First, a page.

ample. Directing his steps towards Ancona, he hastened to
embark at that port, and, with a fieet, which, in the meantime,
he had been enabled to equip at the joint expense of himself
and some others, to enter the Adriatic Sea ; nor did he hesitate
in the least boldly to proceed straight against the enemies of
the faith, and to engage with them at sea. But he embarked
in order to fight, like Moses, not by means of arms, but with
prayers ; and that, blessing our warriors, he might be enabled
to ^eld them by his continual entreaties in their behalf, and
at the same time, might fulminate his maledictions against our
adversaries. There also attended him many venerable cardi-
nals and bishops of the Roman Church, who feeling themselves
sufficiently strong to do so, had voluntarily ofiered ti^eiraervices;
as well as many other clerks and priests of lower rank, whose
intention it was, not only to pray, but, when necessity de-
manded it, to fight manfully. They also led forth with them
to battle experienced and stout bodies of troops, and youths
with brave hearts, who had been levied from the lands of the
Church ; the standard of our Lord’s Cross being raised on high,
and the most holy body of Christ preceding them.

Attended by his naval forces, Philip, duke of Burgundy, a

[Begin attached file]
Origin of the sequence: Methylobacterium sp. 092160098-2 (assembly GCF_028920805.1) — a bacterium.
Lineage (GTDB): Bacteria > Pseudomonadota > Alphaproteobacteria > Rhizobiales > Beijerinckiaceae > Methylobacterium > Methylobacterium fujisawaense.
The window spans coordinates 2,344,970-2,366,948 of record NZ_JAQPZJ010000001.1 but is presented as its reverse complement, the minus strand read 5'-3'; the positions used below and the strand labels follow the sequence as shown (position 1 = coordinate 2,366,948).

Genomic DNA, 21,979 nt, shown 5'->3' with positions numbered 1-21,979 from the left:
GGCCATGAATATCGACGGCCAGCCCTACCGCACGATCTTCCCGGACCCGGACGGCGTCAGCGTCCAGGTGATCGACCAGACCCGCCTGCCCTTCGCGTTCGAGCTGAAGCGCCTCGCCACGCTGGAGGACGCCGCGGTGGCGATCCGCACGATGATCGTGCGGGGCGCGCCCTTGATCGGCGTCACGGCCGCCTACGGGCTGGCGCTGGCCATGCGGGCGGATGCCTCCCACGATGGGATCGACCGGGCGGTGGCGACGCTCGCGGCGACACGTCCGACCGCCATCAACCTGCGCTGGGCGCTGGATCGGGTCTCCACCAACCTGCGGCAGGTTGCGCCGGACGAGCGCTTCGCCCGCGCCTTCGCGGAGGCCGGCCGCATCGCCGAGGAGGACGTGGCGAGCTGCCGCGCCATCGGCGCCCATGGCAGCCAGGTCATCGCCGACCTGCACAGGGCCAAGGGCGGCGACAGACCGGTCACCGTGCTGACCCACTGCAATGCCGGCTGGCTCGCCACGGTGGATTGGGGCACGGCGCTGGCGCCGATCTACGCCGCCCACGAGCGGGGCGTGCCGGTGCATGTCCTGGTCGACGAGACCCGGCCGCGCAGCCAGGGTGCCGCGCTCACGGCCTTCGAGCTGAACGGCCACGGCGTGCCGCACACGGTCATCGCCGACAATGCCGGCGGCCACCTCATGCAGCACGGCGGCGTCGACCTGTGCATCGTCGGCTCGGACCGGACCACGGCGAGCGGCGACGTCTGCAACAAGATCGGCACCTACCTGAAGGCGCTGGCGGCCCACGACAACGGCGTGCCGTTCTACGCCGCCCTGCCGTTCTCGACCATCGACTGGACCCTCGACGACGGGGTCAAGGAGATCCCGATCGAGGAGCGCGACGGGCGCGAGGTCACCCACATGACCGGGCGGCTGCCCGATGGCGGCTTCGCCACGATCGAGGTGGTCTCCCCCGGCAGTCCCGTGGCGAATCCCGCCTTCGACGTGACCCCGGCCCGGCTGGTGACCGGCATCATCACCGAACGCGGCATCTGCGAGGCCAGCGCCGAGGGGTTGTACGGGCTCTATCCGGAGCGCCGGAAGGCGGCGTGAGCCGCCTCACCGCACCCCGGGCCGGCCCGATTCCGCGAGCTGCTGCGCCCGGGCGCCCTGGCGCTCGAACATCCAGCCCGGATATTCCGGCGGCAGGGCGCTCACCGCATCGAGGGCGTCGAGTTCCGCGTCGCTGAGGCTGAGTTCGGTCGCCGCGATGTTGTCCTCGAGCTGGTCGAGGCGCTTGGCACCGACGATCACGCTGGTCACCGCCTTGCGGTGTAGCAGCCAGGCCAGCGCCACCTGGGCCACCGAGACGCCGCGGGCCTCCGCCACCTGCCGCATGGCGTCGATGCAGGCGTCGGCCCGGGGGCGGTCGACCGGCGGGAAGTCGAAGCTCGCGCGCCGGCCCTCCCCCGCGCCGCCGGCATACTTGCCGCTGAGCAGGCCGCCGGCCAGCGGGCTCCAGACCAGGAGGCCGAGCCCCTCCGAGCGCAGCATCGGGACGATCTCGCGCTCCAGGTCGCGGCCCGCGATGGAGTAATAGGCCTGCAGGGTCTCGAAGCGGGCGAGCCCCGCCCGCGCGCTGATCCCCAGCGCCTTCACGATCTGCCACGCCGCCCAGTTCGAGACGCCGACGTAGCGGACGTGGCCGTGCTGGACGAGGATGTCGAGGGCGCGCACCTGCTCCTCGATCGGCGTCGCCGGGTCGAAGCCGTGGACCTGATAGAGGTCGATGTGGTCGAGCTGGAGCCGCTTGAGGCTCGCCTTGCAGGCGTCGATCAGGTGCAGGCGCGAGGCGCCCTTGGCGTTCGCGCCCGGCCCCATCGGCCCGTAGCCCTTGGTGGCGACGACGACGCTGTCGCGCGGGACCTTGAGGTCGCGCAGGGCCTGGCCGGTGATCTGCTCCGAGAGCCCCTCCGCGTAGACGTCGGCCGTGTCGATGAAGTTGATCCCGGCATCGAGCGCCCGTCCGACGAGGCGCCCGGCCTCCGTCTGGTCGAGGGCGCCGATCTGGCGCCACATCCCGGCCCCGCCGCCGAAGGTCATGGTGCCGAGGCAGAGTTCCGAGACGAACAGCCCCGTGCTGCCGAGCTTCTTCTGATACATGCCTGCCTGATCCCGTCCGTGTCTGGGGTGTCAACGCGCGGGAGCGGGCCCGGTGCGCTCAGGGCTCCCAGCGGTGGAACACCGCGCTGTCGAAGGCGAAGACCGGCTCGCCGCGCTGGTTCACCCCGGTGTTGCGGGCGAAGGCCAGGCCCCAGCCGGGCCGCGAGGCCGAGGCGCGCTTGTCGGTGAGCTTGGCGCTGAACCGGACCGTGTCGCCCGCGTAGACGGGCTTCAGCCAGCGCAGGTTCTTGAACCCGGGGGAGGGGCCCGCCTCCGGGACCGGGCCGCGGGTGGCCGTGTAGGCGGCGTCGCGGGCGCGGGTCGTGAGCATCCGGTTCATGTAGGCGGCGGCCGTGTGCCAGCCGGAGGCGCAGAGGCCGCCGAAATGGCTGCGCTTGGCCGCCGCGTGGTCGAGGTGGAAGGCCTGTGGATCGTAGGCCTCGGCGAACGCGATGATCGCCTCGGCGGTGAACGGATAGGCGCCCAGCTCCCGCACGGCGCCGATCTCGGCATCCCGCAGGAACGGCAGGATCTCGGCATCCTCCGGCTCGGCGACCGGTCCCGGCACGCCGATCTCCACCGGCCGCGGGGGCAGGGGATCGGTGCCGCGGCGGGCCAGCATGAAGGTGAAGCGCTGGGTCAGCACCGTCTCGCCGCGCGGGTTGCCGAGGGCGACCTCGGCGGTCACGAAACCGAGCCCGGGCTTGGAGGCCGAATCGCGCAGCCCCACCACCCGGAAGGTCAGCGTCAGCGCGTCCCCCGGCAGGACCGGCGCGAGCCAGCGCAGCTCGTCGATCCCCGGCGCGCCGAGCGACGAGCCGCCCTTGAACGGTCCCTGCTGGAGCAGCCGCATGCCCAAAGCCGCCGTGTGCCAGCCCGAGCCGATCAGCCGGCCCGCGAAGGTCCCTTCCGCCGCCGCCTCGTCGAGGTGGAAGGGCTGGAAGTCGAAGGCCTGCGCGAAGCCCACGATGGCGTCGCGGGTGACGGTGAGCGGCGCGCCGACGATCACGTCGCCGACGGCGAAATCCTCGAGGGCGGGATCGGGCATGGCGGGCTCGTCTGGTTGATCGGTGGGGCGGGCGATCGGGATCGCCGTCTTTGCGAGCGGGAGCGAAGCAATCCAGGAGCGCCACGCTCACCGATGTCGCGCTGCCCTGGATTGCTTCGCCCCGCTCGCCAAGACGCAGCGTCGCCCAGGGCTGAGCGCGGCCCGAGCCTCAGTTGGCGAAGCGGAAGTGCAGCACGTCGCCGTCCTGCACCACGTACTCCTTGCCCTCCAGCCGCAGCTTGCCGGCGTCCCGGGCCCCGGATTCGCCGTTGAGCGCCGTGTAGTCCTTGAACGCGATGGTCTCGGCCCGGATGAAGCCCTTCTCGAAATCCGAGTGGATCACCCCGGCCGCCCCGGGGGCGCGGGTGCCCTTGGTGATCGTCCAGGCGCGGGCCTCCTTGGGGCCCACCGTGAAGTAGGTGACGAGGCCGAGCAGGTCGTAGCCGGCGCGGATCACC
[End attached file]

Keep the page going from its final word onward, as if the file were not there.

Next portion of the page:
prince beloved by God, made all due preparations, according
to his promise, to go and meet them : but being overtaken oa
the road by a severe illness, he promptly transferred the whole
responsibiUty to his illustrious son Charles, and ordered him
Buccessfrdly to carry out all the preparations which he had
begun to make for tke expedition ; while at the same time, he
placed under his command a chosen body of knights, as well
as an army of considerable strength. Then besides, tiie great
fleet of Christophorus Maurus, the renowned duke of the Ve-
netians, a most formidable object to the enemy, did not fail to
make its appearance, according to appointment ; in order that,
by the favour of the most High, it might ensure success in the
warfare by sea. On the other hand, by land, the Hungarians


speedily came to the rescue, with their illustrious king Matthias^
a race of men of undaunted bravery in warfare, and who had
oftentimes learned to conquer the Turks. Our lord the pope
however, after staying a short time at Ancona, awaiting the
troops who were there to meet him, was attacked by a severe
malady, in consequence of which he took his departure from
this world, to fight under the command of Christ. His suc-
cessor in the Eoman see was Paul ; who, at the commencement
of his Apostolate, finding himself unequal in strength to con-
tend against the forces of so iniquitous a t3rrant, made a truce
with the before-named Turk, and obtained from him a treaty
of peace for the present : this happened in the year of our
Lord, 1463.

Por the promotion of the success of a matter so holy and so
important, a fourth part of a tenth, or, in other words, sixpence
in the pound had been granted throughout the whole church
of England ; which sum was paid to keepers thereof appointed
in each diocese for the purpose, to be by them faithfully de-
livered into the treasury of flie supreme Pontiff.

From the Croyland 9Crowland) Chronicle